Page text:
Toneelgroep, Barbican, Obsession, the play

We’ve just returned from tonight’s performance of Obsession, the play with Jude Law, at the Barbican, and we were not very pleased. It is one of three Toneelgroep (“Theatre Group”) Amsterdam productions directed by Ivo van Hove at the Barbican this year. The play is based on a homonymous 1942 Luchino Visconti film, which is itself based on a well-known novel by James M Cain called ‘The Postman Always Rings Twice.’ The movie was adapted seven times with the 1946 version, named after the book, starring Lana Turner and John Garfield being the best-known one. It is not the first Visconti movie that van Hove has adapted for the stage. We watched part of the original film on Youtube after our visit to the theatre and we enjoyed it. The movie is very intense and its title does not need any explaining. We had read about the plot (but not […]

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‘Wish List’, Zero Hour Contract Play

We’ve just watched Katherine Soper’s debut play at the Royal Court (it premiered in Manchester and won the Bruntwood Prize). Absolutely fabulous! It adds to the intimacy of the experience that the Jerwood Upstairs seats just 85 people and the acting takes place between two sets of rows, with the remaining two ends of the room being set up as the work place and the home of Tamsin (Erin Doherty). She is a 19-year old woman, who works full-time in a soul-destroying zero-hour contract job as a packer in a warehouse, packing boxes with goods from customers’ twist-of-the-moment wish lists, while caring for her 17-year old mentally unwell, housebound brother Dean (Jonathan Quinn) since the death of their mother. He can already be seen while the audience gets seated, engaging in his obsessive compulsive rituals of putting gel into his hair behind the transparent walls of the bathroom, tapping rhythmically […]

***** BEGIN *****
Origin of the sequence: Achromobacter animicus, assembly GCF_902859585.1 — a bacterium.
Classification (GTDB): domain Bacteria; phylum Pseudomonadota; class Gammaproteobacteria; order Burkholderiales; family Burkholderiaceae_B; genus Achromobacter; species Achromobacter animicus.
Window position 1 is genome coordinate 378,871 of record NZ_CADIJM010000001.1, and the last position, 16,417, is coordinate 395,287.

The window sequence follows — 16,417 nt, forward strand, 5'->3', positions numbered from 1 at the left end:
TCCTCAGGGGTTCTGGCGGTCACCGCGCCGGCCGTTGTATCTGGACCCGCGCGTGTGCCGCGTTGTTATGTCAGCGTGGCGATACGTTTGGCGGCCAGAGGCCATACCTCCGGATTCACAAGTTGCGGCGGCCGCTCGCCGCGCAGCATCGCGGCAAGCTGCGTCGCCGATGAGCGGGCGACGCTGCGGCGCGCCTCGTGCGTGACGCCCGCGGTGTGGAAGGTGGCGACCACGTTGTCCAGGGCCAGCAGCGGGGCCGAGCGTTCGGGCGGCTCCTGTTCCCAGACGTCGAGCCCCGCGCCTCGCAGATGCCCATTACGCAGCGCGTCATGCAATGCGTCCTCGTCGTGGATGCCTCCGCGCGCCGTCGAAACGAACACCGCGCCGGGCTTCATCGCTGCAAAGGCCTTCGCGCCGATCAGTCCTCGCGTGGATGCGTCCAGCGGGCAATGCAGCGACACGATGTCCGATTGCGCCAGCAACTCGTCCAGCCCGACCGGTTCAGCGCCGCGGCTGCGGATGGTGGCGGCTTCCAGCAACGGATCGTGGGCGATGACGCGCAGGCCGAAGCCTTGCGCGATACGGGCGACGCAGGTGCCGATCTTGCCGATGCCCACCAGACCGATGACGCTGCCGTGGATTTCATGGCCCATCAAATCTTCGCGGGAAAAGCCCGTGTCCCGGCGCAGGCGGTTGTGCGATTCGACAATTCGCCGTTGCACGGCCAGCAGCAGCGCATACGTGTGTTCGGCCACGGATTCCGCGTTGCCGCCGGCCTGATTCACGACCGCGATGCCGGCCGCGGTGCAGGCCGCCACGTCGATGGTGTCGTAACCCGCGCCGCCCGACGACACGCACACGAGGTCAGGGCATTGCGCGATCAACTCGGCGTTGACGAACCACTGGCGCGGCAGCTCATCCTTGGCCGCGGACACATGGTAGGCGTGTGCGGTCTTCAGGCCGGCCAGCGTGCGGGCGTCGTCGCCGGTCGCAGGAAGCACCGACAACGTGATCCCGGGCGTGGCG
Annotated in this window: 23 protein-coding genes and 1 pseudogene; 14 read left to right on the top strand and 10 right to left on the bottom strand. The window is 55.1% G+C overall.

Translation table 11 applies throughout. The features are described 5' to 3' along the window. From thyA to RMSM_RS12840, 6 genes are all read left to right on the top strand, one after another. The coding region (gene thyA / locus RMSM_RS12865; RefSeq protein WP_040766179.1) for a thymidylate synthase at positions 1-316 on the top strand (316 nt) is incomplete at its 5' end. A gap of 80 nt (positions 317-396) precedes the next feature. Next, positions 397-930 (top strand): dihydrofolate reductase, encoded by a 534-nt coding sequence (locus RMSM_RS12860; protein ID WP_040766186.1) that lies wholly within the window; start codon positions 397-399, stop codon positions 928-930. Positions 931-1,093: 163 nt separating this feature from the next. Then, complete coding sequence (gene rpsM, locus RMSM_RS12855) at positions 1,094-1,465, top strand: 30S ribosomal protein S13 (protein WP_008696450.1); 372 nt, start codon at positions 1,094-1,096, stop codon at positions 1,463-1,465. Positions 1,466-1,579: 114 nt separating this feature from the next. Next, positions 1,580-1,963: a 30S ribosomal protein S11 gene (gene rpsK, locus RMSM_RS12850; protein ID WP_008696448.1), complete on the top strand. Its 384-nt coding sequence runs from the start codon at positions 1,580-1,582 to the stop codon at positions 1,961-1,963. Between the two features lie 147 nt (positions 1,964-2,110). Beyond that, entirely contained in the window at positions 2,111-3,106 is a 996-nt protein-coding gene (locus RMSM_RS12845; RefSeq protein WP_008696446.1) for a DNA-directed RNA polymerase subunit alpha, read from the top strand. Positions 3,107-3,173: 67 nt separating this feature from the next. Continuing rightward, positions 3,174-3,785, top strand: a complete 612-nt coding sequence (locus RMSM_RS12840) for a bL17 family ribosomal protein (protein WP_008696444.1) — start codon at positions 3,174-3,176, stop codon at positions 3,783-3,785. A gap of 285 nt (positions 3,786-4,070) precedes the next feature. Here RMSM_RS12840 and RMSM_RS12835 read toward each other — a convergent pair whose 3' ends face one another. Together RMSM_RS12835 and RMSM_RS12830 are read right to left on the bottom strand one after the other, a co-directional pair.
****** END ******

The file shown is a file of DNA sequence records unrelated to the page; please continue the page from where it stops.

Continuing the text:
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Ed Harris in Buried Child – Don’t Miss This One

We’ve just come back from seeing 66-year old Hollywood veteran Ed Harris star in his West End debut in Buried Child at the Trafalgar Studios, and what a pleasure it was! Ed Harris’ intensity and aplomb on stage are riveting. It would have been worth the visit just for his acting alone, but as it happens all the other talented actors involved were giving their best too. Well, and can’t really go wrong with a Pulitzer-prize winning play like this that is about the breakdown of the American Dream and its values in rural 1970s America, when most family-run farms descended into poverty and despair due to economic slowdown and the consolidation of the market with a few hundred big players ruling the game. To add to it, it’s so cool that Ed is starring with his wife, Amy Madigan, as he did on various occasions before, both on stage […]

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‘Art’, the Play, Old Vic

We just watched ‘Art‘, the third play by Yasmina Reza, the 57 year old French writer and actress, who has been collecting many prestigious awards over the years (Molière, Tony, and Laurence Olivier Awards for ‘Art’ alone) and who is known for her satirical plays about the middle classes, the two best-known of which are, you guessed it, ‘Art’, and ‘God of Carnage’. ‘Art’ premiered in Paris in 1994 and in London two years later. The play was translated into more than 40 languages. I saw the German version in Munich with my parents and my sister in early 1997 and didn’t like it that much, mainly because my Mom was so uber-enthusiastically ecstatic about it that it put me off (it’s simply not cool to like what your parents like when you’re very young). The English-language adaptation, translated by Christopher Hampton, opened in London’s West End in 1996 and […]

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Watch a king have Posh ‘n’ Becks and an ingénue make it big

We watched The Libertine starring Dominic Cooper yesterday at the Haymarket Theatre Royal, Stephen Jefferys’ 1994 play portraying the life of John Wilmot, second Earl of Rochester, a real-life historic figure who would make Russell Brand blush, and who was previously portrayed by Johnny Depp (with John Malkovich and Rosamund Pike) in the homonymous 2004 movie.    We hadn’t been back to the Her Majesty’s (its former name) in a while, not since watching Waiting for Godot with Patrick Stewart and Sir Ian McKellen a while back. As always, it’s such a beautiful atmosphere and we loved the stage design, so stylish, and none of that abstract indulgence in geometric forms, patterns, and light effects, we’ve seen too often in recent years.    You watch the Earl sleep with a myriad of women or enjoy blow-jobs, on one occasion while his friend the king has sex on a balcony next […]

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